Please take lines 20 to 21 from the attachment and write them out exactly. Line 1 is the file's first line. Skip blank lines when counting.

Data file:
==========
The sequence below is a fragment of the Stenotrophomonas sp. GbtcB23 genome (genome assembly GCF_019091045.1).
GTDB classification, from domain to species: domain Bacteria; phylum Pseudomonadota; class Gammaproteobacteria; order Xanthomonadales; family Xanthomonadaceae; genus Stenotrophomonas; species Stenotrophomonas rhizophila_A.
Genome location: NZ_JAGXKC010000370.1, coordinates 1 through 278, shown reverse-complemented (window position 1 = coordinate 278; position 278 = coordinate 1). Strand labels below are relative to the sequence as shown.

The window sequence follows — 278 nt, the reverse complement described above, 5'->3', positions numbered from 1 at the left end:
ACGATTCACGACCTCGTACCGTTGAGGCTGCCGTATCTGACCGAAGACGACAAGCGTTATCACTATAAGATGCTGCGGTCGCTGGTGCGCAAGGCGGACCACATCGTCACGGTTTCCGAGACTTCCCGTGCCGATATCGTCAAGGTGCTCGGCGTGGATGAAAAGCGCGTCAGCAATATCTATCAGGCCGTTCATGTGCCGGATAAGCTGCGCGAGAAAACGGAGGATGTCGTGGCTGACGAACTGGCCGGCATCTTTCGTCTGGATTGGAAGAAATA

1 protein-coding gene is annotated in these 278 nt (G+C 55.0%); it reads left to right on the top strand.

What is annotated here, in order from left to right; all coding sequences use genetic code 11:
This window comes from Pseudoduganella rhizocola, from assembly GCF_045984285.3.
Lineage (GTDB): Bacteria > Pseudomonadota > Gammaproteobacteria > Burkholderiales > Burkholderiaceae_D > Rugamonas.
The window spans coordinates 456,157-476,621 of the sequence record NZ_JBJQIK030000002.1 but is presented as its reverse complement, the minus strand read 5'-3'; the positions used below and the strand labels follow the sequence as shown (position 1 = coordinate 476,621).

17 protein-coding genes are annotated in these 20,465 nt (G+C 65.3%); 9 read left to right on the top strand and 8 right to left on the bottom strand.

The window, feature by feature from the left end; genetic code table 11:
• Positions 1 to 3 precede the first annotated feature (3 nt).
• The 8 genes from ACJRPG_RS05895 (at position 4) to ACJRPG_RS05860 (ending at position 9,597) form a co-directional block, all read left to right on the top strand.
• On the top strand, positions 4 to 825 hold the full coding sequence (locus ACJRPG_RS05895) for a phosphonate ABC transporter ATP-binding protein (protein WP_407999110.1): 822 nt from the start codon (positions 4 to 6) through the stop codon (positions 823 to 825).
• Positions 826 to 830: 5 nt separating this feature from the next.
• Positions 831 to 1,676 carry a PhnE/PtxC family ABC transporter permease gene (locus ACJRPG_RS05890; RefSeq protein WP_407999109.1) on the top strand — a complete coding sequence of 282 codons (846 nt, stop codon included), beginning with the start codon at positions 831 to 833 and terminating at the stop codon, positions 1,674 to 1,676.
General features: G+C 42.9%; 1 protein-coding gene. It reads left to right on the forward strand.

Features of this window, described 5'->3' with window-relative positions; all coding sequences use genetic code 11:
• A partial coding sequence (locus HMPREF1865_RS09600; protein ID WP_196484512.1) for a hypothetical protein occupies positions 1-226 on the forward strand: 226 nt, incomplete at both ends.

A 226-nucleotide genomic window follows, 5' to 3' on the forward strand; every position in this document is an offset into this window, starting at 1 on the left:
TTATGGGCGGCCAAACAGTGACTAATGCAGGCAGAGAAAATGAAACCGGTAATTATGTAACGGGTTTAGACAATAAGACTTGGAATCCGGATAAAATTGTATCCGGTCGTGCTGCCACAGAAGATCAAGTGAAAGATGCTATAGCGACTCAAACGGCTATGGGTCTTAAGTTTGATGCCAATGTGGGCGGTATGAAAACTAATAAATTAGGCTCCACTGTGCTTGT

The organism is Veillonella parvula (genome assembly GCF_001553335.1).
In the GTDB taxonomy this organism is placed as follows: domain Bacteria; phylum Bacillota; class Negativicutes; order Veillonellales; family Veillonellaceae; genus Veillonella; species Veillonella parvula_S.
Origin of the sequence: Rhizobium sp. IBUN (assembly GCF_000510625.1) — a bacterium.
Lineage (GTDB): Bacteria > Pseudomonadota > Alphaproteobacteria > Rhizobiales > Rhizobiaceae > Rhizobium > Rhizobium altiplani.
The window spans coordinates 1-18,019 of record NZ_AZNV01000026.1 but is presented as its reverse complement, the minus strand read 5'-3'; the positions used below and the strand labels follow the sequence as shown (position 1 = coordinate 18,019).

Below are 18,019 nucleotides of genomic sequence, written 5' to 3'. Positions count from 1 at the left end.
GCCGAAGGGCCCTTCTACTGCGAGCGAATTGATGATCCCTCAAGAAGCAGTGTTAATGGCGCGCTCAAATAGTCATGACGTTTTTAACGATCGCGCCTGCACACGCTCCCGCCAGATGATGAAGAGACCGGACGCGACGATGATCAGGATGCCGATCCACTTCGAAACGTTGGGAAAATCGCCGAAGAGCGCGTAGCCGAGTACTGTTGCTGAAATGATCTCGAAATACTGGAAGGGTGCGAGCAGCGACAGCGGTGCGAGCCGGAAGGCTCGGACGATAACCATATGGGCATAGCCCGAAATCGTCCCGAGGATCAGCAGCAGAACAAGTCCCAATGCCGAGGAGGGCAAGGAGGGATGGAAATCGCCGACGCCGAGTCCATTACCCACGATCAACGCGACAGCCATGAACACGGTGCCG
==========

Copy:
• A partial coding sequence (locus HMPREF1865_RS09600; protein ID WP_196484512.1) for a hypothetical protein occupies positions 1-226 on the forward strand: 226 nt, incomplete at both ends.

A 226-nucleotide genomic window follows, 5' to 3' on the forward strand; every position in this document is an offset into this window, starting at 1 on the left: